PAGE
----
They can check me out on Instagram. I’m always on Instagram they can chcek me out there, and they can contact me if they need any help on mentoring, or insight into their situation, they can reach out to me, and I’m happy to provide anything to them like any support.
Bill Gasiamis 31:45
Fantastic. Well, what I’m going to do is I’m going to make sure that in the show notes, there’s the links to all of your social media, and to your LinkedIn, for example, and I’ll have a link to the change.org link where the petition resides, so that people who are happy to and can support may fill out the petition.
Jerusha Mather 32:14
Thank you. Thank you so much.
Bill Gasiamis 32:21
Is the petition still active? Is it still live?
Jerusha Mather 32:25
Yeah, definitely. It’s still live and going.
Bill Gasiamis 32:35
I’m just checking it now just to see if I can access it, I think yeah, okay great. It does work, it is still live. And at the moment, you have 4019 signatures and then you’re hoping to break the 5000 signature Mark? Yeah, hopefully. And therefore, it says on the website, this petition is more likely to get picked up by the local news. Is that right? So you have 4000 signatures, how long has it taken to get to 4000?
Jerusha Mather 33:24
It’s taken a while, It’s taken like about six months?
Bill Gasiamis 33:39
Well done That’s great work. Congratulations.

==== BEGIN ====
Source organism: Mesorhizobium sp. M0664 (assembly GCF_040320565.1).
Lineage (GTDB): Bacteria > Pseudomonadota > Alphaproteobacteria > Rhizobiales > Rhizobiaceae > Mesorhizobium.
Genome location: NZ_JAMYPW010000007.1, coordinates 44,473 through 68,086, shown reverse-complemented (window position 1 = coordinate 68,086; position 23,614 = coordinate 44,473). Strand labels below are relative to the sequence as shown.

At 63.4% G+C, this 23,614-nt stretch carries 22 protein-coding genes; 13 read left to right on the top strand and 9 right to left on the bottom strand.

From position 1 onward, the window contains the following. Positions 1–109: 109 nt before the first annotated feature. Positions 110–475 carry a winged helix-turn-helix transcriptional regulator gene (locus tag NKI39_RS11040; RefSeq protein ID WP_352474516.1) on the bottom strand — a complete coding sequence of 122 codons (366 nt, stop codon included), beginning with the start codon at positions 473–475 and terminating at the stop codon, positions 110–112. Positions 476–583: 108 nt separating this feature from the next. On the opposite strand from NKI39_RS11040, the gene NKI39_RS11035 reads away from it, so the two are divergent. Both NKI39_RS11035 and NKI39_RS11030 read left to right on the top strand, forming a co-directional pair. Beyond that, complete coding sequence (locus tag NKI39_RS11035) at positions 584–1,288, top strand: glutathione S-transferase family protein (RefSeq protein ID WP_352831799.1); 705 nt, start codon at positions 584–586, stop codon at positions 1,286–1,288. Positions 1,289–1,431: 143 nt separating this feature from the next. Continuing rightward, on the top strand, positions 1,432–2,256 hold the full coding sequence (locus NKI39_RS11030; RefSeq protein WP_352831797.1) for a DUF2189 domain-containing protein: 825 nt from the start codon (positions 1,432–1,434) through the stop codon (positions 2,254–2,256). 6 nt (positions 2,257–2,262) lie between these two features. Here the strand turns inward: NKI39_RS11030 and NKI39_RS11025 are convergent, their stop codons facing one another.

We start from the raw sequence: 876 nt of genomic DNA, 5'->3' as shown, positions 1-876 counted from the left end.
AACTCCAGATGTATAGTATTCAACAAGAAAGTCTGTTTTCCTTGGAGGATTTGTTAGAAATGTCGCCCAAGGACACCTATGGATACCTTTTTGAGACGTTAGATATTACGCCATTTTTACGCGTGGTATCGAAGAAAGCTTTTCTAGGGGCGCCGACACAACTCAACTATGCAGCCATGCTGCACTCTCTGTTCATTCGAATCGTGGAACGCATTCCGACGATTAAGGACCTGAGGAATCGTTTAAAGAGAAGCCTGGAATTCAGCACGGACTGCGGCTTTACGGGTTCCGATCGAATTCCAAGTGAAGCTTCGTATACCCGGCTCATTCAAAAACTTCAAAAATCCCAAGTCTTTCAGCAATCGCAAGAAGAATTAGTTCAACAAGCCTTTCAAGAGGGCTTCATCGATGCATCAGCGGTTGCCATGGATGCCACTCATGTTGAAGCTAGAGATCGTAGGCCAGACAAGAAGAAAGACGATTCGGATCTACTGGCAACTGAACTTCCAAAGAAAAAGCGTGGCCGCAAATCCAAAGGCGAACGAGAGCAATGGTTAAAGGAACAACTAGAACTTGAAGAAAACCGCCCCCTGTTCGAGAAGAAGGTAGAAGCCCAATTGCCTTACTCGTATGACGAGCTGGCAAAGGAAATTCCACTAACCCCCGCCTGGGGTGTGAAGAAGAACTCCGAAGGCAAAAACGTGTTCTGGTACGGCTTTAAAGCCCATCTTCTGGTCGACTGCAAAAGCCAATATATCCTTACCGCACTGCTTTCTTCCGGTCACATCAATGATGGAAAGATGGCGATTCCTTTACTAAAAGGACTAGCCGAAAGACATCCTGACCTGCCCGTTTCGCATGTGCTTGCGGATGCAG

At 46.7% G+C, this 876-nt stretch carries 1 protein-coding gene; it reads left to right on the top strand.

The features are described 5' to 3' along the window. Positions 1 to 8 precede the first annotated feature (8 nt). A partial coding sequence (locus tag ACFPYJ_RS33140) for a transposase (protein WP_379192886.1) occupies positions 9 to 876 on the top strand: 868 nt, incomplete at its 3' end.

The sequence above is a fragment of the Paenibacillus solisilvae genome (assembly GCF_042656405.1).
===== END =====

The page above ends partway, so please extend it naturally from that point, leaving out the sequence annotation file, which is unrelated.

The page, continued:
Jerusha Mather 33:42
Bill Gasiamis 33:44
It was lovely. Getting to talk to you. It was awesome that you reached out to me. Thank you for doing that. And I hope I can make a small difference by raising awareness through our conversation. And maybe we can move that number of signatures from 4019 to a few more.
Jerusha Mather 34:05
Thank you. Thank you so much.
Bill Gasiamis 34:11
Well, thanks so much for joining us on today’s episode, please comment, like, share, and leave the show a five-star review. Every interaction with the recovery after stroke podcast makes a massive difference to the way that the show gets treated by the algorithms on Google and all the other search engines.
Bill Gasiamis 34:32
So any interaction would be really useful and helpful, so that other people can easily find the podcast and make it possible for them to potentially connect with people that they feel, at least understand them and hopefully make their life in recovery after a stroke a little better.
Bill Gasiamis 34:54
If you’re watching on YouTube, comment and subscribe. Hit the notification bell to get updates of new episodes as they do become available. And thanks so much for being here and listening to Jerusha’s story. There will be links available in the show notes.
Bill Gasiamis 35:09
So if you go to recoveryafterstroke.com/episodes, firstly you’ll be able to download the transcription of the entire episodes so that you can read through, save it, take notes, if you wish. And also, what you’ll be able to do is see the links to Jerusha’s social media and to the part where she would like people to go ahead and sign her petition. So thanks so much for being here. I look forward to seeing you on the next episode.